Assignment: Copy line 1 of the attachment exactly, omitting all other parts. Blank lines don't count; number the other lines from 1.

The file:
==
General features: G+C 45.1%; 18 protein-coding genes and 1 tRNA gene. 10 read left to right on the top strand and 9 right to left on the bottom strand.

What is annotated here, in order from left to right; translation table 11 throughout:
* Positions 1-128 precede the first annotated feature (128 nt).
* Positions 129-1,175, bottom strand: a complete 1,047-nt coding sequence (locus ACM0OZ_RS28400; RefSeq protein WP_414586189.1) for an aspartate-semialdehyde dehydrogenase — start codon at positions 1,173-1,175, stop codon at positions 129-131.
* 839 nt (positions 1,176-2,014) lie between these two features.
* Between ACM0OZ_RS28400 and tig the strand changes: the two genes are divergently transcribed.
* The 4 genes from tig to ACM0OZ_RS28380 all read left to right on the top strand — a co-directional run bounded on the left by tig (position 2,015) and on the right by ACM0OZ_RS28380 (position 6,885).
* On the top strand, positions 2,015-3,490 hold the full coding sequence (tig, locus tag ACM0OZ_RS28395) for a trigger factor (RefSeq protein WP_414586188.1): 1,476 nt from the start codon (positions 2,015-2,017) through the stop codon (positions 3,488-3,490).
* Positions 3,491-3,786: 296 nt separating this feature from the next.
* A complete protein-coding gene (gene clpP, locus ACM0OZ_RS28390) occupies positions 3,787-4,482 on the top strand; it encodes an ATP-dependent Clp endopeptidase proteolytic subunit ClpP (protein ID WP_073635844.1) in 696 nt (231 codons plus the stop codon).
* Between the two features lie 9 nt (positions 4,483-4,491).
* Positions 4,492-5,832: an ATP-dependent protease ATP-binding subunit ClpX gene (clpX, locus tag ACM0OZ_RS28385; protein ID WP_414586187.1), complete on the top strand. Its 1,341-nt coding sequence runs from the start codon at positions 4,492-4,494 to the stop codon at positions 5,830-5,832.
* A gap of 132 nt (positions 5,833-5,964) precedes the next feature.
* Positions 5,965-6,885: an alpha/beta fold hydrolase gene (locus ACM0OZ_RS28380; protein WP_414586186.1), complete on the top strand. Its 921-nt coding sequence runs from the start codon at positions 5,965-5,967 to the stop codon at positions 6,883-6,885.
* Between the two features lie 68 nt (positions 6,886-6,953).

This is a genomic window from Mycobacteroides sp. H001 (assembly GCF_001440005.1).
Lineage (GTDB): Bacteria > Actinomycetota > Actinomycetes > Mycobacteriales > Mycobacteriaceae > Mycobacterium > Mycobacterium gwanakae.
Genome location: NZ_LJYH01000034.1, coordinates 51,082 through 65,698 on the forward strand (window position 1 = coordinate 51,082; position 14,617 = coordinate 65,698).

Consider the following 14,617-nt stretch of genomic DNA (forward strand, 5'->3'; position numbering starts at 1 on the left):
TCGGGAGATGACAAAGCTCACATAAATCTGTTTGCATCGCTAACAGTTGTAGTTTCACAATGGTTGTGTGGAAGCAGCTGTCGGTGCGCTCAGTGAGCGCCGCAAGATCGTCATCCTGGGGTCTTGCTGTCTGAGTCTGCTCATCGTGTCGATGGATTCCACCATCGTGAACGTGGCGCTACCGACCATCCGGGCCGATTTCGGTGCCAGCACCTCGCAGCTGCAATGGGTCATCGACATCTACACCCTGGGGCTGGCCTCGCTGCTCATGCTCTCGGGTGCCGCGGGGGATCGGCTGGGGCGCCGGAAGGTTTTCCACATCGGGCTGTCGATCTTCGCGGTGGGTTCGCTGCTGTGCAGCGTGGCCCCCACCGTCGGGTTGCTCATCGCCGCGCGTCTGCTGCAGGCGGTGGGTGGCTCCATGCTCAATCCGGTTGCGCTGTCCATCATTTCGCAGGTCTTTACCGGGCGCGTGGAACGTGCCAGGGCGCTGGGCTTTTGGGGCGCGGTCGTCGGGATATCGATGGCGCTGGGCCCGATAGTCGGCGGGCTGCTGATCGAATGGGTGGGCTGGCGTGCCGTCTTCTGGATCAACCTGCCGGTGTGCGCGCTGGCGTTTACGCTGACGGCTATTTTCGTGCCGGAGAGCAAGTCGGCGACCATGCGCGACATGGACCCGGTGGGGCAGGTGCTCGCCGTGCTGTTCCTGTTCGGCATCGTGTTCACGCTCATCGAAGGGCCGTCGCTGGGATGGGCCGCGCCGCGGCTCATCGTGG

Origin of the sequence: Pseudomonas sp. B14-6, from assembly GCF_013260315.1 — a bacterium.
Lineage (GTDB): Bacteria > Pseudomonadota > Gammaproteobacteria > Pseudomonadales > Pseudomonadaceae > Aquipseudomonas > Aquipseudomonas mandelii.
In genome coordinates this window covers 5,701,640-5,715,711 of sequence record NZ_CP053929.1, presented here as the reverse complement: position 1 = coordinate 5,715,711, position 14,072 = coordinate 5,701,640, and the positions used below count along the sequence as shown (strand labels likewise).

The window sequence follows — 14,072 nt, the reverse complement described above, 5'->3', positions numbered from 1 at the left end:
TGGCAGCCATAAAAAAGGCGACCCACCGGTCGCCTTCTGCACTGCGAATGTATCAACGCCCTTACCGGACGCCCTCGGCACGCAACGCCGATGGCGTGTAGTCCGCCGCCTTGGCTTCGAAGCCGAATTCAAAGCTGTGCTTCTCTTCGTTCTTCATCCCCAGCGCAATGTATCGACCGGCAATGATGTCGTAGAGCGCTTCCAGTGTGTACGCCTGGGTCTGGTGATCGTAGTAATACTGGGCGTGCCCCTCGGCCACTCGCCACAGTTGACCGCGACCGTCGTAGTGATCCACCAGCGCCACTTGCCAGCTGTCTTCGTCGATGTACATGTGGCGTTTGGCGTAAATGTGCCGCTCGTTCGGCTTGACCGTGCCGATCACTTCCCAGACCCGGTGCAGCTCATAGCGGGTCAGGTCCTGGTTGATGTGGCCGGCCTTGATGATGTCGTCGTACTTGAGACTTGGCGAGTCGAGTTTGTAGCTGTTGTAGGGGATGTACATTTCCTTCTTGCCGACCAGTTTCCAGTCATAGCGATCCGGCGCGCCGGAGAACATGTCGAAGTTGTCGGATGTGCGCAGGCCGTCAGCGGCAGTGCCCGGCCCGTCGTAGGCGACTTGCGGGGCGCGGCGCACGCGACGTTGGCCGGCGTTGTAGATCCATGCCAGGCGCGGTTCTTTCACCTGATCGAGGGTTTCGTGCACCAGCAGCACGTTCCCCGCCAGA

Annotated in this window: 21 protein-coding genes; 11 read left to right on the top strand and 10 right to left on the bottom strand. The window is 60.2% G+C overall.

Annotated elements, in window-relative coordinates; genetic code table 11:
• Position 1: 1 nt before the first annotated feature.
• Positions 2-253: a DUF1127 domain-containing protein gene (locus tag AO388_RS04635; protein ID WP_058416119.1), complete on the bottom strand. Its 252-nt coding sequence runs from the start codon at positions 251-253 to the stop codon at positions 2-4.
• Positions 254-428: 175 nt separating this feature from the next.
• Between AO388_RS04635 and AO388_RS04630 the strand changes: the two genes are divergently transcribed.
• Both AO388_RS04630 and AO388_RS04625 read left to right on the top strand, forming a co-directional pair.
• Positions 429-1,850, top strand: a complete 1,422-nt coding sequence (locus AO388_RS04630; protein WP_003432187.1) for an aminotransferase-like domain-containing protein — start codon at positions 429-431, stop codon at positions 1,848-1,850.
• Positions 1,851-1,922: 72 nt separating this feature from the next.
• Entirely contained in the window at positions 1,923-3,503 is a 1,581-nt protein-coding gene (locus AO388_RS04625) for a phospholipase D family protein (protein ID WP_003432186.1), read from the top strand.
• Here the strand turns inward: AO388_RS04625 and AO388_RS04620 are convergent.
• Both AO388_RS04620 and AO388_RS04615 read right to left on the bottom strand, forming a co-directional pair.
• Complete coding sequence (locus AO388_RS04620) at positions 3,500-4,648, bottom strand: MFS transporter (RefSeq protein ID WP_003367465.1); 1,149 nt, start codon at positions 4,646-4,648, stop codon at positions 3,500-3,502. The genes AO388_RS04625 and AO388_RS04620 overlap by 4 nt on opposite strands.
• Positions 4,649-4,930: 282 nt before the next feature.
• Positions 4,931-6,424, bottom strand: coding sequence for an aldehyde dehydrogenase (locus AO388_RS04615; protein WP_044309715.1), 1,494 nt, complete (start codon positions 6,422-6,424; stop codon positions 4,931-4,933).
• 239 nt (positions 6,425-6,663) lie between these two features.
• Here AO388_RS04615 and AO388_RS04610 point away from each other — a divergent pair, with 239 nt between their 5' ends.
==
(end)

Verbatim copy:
General features: G+C 45.1%; 18 protein-coding genes and 1 tRNA gene. 10 read left to right on the top strand and 9 right to left on the bottom strand.